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Study Reveals Abuse Among Residents of Nursing Facilities

elderly patientA recent report published in renowned journal Annals of Internal Medicine reveals a growing problem of elder abuse within nursing facilities being committed by fellow residents of such communities. According to researchers, roughly 20 percent of those residing in these types of care facilities suffer some sort of abuse from another resident.

Resident-on-resident aggression

The authors of the study examined incidents of verbal, sexual and physical abuse seen in 10 different nursing facilities located within the state of New York. Five facilities were situated in urban areas and the remaining five were suburban in nature. 2,000 total residents were included in the research, which utilized chart reviews, resident interviews, incident reports, shift coupons, staff interviews and personal observations to gather data. The average patient included in the research was 84 years of age, and over 70% of those who reported having experienced abuse of one type or another were female.

The findings of the study are sure to raise alarms to families of nursing home residents, regulatory authorities and others, as approximately 407 of the elderly patients observed had reported at least one event characterized as abuse while residing in their facility. 45% of these cases involved verbal assaults of one sort of another, physical assault amounted to 26% of all cases, invasion of privacy was implicated in 20 percent of incidents, menacing movements or gestures made up 4 percent of these events and sexual assault represented 3 percent.

Reasons for patient abuse closely examined

Given the extremely concerning nature of these findings, researchers also explored the likely reasons for the prevalence of abuse among nursing facility residents. It was found that abuse was most common among individuals for whom contextual or clinical issues were present, including dementia or other cognitive impairment. Sadly, high caseloads and insufficient staffing levels were also identified as contributors to the unacceptable number of incidents of abuse between elderly residents. Indeed, the National Center on Elder Abuse has indicated that approximately half of all nursing facilities in the United States have staff levels insufficient to fully meet resident needs.

It is important to note that the authors of the study themselves acknowledged that their research methods may not have captured all actual instances of abuse within the subject facilities. This is due to the researchers’ heavy reliance on staff, patient and family member accounts of past events. Because abuse events appeared most common among elderly individuals suffering from neurocognitive challenges, the study team urges facility planners and others to consider more effective methods of keeping those individuals separated from other patients.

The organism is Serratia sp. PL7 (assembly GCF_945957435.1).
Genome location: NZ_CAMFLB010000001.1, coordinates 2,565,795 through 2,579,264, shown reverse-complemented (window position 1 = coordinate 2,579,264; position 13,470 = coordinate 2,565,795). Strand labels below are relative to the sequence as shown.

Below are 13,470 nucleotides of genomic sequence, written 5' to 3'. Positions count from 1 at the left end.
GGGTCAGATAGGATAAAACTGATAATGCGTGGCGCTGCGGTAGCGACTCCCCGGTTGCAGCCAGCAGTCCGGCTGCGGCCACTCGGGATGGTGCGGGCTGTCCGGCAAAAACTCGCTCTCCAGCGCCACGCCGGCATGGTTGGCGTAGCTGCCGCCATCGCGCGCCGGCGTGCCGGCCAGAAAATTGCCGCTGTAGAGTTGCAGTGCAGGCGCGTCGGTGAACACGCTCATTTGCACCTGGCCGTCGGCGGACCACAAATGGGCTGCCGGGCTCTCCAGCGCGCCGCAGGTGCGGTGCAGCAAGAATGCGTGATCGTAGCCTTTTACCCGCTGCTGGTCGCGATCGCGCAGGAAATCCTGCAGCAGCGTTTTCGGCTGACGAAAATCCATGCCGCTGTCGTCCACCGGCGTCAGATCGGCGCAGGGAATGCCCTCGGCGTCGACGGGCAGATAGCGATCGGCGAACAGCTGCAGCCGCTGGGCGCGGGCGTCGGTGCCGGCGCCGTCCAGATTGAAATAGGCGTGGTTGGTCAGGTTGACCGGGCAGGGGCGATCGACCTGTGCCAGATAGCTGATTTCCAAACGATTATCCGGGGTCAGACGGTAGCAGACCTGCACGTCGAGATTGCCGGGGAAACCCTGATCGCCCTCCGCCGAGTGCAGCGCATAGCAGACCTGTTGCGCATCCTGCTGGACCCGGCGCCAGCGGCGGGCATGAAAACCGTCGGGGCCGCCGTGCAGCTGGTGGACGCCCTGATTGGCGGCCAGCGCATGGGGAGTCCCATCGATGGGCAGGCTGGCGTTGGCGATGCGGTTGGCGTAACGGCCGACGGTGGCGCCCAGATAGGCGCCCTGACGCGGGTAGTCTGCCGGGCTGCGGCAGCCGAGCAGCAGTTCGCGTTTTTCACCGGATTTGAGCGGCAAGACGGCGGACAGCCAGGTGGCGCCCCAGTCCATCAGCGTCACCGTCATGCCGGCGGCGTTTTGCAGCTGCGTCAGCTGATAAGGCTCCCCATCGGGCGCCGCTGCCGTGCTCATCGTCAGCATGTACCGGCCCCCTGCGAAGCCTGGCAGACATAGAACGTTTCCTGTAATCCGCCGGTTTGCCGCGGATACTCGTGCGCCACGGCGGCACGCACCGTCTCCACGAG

Safeguarding our seniors

Older Americans are among the most vulnerable populations, and it is vital that their loved ones remain vigilant against signs of abuse. With those 65 and older expected to comprise nearly 20 percent of the U.S. population by 2050, issues surrounding elder care are certain to take on greater urgency than ever before. Statistics from the National Council on Aging suggest that as many as 5 million elderly individuals experience abuse every year and that as few as 1 in 14 cases are ever reported to the proper authorities.

It is clear that family members of aging individuals need to remain watchful of changes in their loved one’s behaviors and habits which can be indicative of abuse. Physical signs of mistreatment or violence, unusual withdrawal from social activities, sudden changes in demeanor, poor personal hygiene and unexpected weight loss can all be hallmarks of elder abuse.

When it becomes clear that a nursing facility is failing to protect its patients or is actively engaging in unspeakable abuse of seniors, it is the responsibility of families, caregivers and legal advocates to step in and fight for accountability.

Maine elder abuse lawyers

Hardy, Wolf and Downing are leading elder abuse attorneys in Maine, fighting for the rights of injury victims since 1976. Our practice is committed to protecting the rights of senior citizens. If you or a loved one have been subjected to any sort of mistreatment or abuse in a residential nursing home or other care environment, we invite you to contact us at 1-800-INJURED for a no-cost consultation.